This is either very clever, or evidence of serial incompetence.

The Associated Press (a noun used for lack of a name of one person) writes, “Maria has been placed in temporary care since last week after authorities raided a Roma settlement in central Greece and later discovered that girl was not the child of the couple she was living were not her parents.”

That confounding string of words that looks like a sentence is repeated by the Christian Science Monitor (10/25), Huffington Post (10/25, 10:16 AM), Los Angeles Times (7:53 AM), Time, Yahoo and countless other new outlets.

And Youtube.

Since no author is identified, here is the name of the “Senior Vice President – Executive Editor” of the AP: Kathleen Carroll. Perhaps she signed-off on the article.

The gobledygook is also on the website of the AP, itself (10:16 AM ET). It occurs on pages in the domain, which have newspapers’ names at the top of each.

However, an item with some identical sentences as the first item, on, states: “Maria has been placed in temporary care since last week after authorities raided a Roma settlement in central Greece and later discovered that girl was not the child of a Greek Roma couple she was living with.” (10:40 AM EDT)

Astoundingly (as it comes after the nonsense in the first article) the next word string is “The couple has been arrested, and who have been charged for allegedly abducting Maria and document fraud.”

That story contains a by-line, and its gibberish is repeated by the Washington Post, Fox News, CBS and the Times of Mumbai. There are no corrections (or “correctives“) associated with those items on the AP’s correction page.

The news agency also maintains a story, dated June, 2012, that simultaneously identifies (impossibly so) both Harry Reid (D-Nev.) and Mitch McConnell (R-Ky.) as the U.S. Senate majority leader.

record of American history by the Senate indicates that only Senator Reid is Majority Leader of that body. The Onion identifies Senator McConnell as “Senate Minority Leader” (emphasis added).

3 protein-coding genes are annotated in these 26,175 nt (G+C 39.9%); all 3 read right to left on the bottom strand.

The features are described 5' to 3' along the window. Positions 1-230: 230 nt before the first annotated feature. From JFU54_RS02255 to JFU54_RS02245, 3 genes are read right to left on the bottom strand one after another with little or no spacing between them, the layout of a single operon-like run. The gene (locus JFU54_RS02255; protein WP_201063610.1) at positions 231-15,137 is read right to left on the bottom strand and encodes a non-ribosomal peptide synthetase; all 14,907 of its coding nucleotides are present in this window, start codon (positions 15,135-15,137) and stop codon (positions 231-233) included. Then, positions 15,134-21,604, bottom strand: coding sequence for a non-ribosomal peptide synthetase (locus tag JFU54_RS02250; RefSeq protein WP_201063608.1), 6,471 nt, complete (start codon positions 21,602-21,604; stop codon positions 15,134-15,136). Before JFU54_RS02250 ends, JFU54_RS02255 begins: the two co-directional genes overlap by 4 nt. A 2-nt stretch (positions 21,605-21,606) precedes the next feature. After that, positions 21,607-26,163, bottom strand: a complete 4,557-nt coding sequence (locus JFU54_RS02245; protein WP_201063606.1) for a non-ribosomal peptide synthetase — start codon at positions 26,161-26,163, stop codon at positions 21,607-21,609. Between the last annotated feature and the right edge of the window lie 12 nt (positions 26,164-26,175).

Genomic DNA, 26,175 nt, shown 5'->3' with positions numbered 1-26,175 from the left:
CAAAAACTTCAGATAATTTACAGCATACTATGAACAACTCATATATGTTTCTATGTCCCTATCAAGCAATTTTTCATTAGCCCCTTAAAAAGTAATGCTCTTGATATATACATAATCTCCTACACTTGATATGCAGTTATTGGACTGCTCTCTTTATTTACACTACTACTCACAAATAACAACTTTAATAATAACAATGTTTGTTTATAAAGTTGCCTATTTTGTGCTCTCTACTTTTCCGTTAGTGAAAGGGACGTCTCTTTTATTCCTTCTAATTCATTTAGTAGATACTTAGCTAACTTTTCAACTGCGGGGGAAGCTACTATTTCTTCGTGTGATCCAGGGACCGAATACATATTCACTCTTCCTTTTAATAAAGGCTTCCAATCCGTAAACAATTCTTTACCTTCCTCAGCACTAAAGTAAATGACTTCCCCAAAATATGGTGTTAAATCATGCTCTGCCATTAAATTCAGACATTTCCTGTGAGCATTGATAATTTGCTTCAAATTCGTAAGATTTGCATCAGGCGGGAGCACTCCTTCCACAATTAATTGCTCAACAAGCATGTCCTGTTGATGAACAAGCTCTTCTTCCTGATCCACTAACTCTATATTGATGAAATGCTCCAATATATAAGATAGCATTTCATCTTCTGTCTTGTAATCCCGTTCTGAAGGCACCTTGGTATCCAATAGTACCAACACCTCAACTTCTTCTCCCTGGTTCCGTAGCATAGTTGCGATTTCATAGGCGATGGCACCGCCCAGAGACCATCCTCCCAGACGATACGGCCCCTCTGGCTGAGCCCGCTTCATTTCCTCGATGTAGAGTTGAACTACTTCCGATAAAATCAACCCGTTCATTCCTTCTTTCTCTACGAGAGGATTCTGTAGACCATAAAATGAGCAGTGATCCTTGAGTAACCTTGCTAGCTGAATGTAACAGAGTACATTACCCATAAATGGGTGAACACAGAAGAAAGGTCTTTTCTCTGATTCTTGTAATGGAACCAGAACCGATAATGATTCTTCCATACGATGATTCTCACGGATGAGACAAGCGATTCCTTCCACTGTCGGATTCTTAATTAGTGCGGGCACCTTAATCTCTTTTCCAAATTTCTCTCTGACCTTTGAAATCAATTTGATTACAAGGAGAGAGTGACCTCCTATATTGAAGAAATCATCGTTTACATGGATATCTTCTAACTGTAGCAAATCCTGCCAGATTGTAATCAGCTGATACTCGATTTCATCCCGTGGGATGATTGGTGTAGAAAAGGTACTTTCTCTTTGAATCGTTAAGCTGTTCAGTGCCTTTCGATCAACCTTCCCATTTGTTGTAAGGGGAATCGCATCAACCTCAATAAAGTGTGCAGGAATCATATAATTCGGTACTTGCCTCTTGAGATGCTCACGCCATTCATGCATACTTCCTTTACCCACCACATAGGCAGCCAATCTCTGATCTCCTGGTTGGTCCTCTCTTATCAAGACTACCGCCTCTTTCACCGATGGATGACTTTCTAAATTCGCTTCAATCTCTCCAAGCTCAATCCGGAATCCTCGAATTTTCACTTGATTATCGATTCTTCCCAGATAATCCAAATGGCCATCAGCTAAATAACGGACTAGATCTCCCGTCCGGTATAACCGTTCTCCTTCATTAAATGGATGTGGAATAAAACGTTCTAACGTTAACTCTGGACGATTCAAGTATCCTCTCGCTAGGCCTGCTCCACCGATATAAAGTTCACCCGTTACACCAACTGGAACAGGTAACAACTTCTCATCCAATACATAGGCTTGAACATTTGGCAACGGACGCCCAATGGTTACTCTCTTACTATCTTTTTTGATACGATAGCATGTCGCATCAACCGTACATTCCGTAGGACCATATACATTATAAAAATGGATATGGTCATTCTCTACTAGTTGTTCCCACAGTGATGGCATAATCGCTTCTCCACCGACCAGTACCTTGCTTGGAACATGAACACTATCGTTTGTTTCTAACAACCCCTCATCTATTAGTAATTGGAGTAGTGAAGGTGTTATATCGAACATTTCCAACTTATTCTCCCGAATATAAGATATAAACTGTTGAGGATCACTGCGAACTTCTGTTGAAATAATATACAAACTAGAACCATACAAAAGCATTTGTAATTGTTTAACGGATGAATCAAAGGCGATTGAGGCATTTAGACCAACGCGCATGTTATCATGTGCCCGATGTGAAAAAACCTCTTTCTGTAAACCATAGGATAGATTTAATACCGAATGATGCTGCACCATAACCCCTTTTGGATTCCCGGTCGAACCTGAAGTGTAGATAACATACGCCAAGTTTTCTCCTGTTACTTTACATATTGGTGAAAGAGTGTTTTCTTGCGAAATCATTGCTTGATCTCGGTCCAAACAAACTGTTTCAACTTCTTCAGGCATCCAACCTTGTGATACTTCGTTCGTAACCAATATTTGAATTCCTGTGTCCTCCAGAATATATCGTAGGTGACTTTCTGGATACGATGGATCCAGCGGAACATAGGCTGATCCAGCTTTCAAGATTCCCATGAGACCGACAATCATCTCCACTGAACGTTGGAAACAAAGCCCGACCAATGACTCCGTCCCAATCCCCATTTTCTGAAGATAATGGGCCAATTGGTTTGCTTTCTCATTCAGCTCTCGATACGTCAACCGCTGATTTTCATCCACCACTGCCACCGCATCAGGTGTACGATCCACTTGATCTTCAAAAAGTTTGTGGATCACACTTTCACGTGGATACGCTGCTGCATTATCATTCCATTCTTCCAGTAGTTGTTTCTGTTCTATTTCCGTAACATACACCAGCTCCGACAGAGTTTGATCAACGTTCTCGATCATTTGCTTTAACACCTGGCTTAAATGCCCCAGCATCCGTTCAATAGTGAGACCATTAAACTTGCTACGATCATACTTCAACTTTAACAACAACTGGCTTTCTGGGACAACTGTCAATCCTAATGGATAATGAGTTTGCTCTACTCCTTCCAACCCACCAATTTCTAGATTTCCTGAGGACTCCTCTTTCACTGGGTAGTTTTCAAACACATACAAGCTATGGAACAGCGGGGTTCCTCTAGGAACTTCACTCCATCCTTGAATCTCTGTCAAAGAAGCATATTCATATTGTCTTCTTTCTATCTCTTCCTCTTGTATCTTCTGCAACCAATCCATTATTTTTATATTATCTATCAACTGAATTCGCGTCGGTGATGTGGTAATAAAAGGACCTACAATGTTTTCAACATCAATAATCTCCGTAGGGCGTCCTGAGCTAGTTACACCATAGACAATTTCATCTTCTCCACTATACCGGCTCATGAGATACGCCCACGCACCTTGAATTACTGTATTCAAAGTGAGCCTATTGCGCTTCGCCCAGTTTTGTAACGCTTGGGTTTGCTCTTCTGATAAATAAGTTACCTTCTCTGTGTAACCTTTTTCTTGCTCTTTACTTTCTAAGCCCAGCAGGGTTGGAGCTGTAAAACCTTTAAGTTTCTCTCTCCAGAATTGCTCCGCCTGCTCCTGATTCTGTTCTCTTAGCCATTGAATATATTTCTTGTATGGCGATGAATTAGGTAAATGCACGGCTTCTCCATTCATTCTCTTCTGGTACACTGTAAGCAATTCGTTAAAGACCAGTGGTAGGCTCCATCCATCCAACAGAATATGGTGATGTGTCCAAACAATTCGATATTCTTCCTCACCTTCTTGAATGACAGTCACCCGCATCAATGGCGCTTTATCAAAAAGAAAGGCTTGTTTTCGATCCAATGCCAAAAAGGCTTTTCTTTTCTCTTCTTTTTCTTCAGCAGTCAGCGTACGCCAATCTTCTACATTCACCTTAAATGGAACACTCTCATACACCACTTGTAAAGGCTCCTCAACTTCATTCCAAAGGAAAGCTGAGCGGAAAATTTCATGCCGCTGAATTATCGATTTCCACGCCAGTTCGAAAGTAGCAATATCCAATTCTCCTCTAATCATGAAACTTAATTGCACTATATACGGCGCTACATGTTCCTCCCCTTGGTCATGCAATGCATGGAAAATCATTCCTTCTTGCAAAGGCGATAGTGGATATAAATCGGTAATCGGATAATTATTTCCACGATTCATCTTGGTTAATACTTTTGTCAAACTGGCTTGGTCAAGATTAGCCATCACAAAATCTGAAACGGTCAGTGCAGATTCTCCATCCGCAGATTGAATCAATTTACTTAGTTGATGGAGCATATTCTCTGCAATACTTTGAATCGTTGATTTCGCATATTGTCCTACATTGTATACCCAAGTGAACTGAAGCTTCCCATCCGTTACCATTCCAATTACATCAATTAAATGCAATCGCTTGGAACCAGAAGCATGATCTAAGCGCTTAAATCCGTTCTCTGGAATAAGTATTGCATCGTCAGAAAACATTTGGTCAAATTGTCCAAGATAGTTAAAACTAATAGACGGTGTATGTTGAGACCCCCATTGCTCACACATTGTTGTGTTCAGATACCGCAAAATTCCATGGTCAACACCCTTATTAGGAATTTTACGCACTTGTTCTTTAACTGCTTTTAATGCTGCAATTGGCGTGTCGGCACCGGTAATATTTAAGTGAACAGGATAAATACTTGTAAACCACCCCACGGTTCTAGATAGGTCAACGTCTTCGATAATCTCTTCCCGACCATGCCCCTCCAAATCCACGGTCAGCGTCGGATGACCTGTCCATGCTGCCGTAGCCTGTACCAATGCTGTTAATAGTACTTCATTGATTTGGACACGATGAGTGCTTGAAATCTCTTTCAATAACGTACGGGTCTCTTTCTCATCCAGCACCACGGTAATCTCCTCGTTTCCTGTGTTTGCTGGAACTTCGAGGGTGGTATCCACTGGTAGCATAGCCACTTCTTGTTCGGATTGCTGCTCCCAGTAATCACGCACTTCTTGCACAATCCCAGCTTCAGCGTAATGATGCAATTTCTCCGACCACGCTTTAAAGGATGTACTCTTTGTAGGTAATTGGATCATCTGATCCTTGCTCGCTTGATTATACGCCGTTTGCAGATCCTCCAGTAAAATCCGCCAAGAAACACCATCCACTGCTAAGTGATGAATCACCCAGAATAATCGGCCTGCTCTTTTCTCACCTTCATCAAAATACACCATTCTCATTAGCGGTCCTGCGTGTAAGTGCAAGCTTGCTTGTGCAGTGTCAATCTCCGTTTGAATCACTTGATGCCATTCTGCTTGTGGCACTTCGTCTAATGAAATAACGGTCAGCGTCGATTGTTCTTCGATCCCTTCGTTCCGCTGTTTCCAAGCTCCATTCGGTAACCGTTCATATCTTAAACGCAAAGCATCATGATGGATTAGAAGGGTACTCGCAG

Meanwhile, another inaccurate AP story, on Yahoo, falsely gives Senator McConnell the title, “Senate Majority Leader.” Unlike gibberish or a misspelled name, that is an error of fact.

Error on majority/minority 2013-07-26

Senator Mitch McConnell (D-Ky.) is U.S. Senate Minority Leader, not Majority Leader. However: In an ironic twist, yesterday, a guy micro-blogged: “You are living on Planet Romney[:] Won the Election and Mitch McConnell is Majority Leader” while the publication he writes for, indeed, states:

Senate Majority Leader Mitch McConnell said most Republicans would vote for the bill, even though it does not include riders that would cancel funding for controversial programs,


Senate Majority Leader Mitch McConnell put the onus of compromise during next week’s lame-duck session on Democrats.


Senate Majority Leader Mitch McConnell (R-Ky.) said the legislation had underperformed.

But, the publication–somewhat to its credit–appears to be engaged with its readers, having reacted to related comments (one of which gets the writer’s name wrong (twice) while correcting the writer) to another story with this thing you could call the Itty Bitty Majority Ditty.  For sure, a correction was made, but, more accurately speaking, the error just disappeared. Adding to the digital mush, yet another publication republished one of the errant stories (complete with goof).  And, yet another journal (while also mangling the writer’s name) quoted some of the one that was corrected, obviously before the correction.


Back to the point:  A historically and completely false doozy from the Washington Post states, “Some Republicans, particularly Issa and Senate Majority Leader Mitch McConnell (R-Ky.), have argued that the administration was essentially bullying Obama’s opponents.”

That one is the winner in The McConnell Bind (a test with control and experimental groups) for this round, because da Post did da deed: It still states that employers use credit scores, and of course they do not.

The truth about what is not the truth is stranger than fiction.